edited December 2006 Vote Up0Vote Down
    Polarized caps can be used to make an equivalent non-polarized cap (see attached.)

    ** Post Edit **· Yes, the Cap-meter agrees.· [noparse][[/noparse] Hey, would I lie to you? ]

    Post Edited (PJ Allen) : 12/10/2006 8:13:23 PM GMT
    195 x 170 - 4K
  • RobotWorkshopRobotWorkshop Posts: 2,294
    edited January 2007 Vote Up0Vote Down
    This may be a silly question, but now that I have my propeller setup all built on a Protoboard what demo programs can I expect to hear sound from? While on the topic of sound are there any demos that use the Microphone?

    My propeller circuit is wired like the demo board with a couple exceptions. First i'm using a MAX3232 to connect it to the host which works fine now. The second is that instead of the MAX4411 headphone amp I was going to use the simple circuit that Paul Baker suggested above with the 200ohm resistor, .1uf cap, and 10uf cap going to the RCA jack. I'm assuming that the output from that should be able to go to the audio in on a TV of amplified speakers. Are there any other suggested ways to wire it up?

    I just need to test the MIC and Audio outputs and then i'm good to go for a bit until I start expanding it.

    Robert
  • Ym2413aYm2413a Posts: 559
    edited January 2007 Vote Up0Vote Down
    RobotWorkshop said...
    This may be a silly question, but now that I have my propeller setup all built on a Protoboard what demo programs can I expect to hear sound from? While on the topic of sound are there any demos that use the Microphone?

    My propeller circuit is wired like the demo board with a couple exceptions. First i'm using a MAX3232 to connect it to the host which works fine now. The second is that instead of the MAX4411 headphone amp I was going to use the simple circuit that Paul Baker suggested above with the 200ohm resistor, .1uf cap, and 10uf cap going to the RCA jack. I'm assuming that the output from that should be able to go to the audio in on a TV of amplified speakers. Are there any other suggested ways to wire it up?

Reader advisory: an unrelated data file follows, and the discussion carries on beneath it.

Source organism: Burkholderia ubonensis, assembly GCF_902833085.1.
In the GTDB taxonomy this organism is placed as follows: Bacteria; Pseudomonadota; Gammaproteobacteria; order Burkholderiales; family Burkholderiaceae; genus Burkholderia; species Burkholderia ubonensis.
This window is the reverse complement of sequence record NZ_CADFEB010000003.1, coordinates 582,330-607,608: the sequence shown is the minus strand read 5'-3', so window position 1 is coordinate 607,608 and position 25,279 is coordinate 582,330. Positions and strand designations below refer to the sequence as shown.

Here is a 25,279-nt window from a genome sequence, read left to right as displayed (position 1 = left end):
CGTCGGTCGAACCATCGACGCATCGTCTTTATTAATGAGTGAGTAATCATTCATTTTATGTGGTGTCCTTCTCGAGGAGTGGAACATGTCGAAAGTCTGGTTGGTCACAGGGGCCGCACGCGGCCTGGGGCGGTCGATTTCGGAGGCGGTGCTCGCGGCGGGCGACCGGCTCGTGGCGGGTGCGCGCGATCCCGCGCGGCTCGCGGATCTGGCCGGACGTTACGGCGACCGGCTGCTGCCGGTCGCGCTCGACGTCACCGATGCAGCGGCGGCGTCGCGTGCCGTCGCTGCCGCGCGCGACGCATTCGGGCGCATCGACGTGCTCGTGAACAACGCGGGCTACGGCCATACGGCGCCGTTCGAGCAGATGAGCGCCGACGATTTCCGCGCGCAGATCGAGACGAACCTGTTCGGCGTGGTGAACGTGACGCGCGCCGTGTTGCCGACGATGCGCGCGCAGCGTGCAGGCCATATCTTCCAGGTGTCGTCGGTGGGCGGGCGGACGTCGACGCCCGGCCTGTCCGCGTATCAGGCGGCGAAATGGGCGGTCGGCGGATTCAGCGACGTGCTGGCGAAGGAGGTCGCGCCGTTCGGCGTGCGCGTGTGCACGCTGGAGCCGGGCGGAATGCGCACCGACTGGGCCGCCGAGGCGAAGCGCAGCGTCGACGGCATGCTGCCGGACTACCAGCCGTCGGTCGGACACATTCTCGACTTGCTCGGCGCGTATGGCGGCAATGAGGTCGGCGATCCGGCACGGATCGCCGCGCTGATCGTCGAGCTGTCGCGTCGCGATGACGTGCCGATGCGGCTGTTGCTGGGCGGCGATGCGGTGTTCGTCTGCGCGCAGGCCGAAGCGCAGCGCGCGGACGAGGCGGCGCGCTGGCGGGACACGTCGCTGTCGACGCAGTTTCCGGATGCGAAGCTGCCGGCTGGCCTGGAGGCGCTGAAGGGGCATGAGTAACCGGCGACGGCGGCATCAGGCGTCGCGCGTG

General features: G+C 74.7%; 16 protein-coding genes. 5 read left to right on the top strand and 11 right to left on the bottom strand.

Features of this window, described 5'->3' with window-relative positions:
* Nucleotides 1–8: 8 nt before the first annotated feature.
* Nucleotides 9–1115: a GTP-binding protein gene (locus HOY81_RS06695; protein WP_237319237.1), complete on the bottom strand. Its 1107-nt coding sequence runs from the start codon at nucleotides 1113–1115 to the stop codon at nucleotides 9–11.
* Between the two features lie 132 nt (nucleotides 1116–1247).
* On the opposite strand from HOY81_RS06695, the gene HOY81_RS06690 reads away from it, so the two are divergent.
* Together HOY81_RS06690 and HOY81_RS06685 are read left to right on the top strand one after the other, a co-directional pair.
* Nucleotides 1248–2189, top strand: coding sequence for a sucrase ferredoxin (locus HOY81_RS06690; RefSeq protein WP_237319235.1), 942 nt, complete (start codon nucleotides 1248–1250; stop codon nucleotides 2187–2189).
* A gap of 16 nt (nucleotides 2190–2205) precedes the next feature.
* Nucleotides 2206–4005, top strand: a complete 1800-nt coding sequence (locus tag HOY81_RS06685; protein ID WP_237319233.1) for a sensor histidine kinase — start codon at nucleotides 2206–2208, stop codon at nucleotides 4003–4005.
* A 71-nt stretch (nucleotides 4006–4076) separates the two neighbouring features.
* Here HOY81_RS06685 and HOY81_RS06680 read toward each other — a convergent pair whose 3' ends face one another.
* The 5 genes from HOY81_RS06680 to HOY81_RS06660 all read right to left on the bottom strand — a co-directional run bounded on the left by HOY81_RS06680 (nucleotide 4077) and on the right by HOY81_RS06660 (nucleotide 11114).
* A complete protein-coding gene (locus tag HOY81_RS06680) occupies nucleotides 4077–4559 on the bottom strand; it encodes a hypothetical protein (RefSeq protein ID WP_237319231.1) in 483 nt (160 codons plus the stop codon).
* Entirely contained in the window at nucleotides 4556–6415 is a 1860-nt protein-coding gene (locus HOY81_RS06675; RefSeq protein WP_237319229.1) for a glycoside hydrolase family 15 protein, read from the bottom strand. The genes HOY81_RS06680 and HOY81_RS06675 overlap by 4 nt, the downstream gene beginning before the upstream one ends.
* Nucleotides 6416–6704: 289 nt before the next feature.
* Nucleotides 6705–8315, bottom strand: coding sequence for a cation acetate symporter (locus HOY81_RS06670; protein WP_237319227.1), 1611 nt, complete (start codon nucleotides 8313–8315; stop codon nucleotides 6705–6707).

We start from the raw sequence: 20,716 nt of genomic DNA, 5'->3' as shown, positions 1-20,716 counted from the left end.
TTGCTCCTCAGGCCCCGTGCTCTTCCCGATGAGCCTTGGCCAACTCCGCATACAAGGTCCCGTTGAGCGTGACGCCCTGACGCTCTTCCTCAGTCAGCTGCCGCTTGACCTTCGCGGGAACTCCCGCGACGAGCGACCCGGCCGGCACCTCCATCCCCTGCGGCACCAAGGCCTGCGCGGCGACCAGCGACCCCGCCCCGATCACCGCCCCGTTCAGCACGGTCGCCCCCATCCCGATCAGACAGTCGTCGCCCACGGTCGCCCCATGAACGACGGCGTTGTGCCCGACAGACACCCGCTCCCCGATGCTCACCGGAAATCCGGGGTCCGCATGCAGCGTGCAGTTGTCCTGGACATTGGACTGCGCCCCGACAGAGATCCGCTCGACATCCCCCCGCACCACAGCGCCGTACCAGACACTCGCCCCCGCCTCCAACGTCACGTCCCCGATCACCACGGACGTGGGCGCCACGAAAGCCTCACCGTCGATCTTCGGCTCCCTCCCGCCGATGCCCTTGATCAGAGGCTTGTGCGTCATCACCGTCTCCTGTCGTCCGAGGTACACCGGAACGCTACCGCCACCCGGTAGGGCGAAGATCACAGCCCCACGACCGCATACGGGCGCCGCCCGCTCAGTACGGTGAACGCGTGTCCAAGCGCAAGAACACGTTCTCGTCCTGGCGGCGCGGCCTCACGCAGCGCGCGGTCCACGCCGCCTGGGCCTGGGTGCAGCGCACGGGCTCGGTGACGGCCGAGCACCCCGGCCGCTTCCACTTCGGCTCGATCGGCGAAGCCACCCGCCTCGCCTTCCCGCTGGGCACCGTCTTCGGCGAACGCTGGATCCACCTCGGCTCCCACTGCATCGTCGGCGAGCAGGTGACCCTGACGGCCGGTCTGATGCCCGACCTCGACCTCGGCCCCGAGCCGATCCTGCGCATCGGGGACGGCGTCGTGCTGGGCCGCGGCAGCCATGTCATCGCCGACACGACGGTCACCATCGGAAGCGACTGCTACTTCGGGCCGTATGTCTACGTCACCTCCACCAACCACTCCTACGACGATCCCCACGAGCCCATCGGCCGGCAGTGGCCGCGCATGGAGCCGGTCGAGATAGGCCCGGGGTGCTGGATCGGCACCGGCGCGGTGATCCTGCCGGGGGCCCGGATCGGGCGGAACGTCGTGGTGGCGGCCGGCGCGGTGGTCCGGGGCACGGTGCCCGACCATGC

I just need to test the MIC and Audio outputs and then i'm good to go for a bit until I start expanding it.

    Robert

    Try my sound engine if you want sound.
    www.andrewarsenault.com/hss/

    Thanks!
    --Andrew Arsenault.
  • RobotWorkshopRobotWorkshop Posts: 2,294
    edited January 2007 Vote Up0Vote Down
    Hello Andrew,

    That looks really cool! I'll have to try it out this weekend.

    I've tried all the canned demo's that display on the VGA and composite screens and was amazed to see what the chip can do! I just didn't know if I should expect to hear any sound from any of them or if any used the Mic input.

    I suppose what would be a nifty little utility (if one isn't written yet) is to alter a couple of the DEMO's to also use the Mic, output some sound, and perhaps display the status of P0-P7. This would make an excellent diagnostic tool for checking out the propeller DEMO board and also for anyone building up a similar circuit on a breadboard/protoboard to verify that all is well and functional.

    Robert
  • Ym2413aYm2413a Posts: 559
    edited January 2007 Vote Up0Vote Down
    Here check this post out.
    http://forums.parallax.com/showthread.php?p=587520

    There is a test program that takes samples from the Microphone and outputs them to an audio pin.
    ADC and DAC test.

    This could help test out your boards microphone.

    --Andrew Arsenault
Sign In or Register to comment.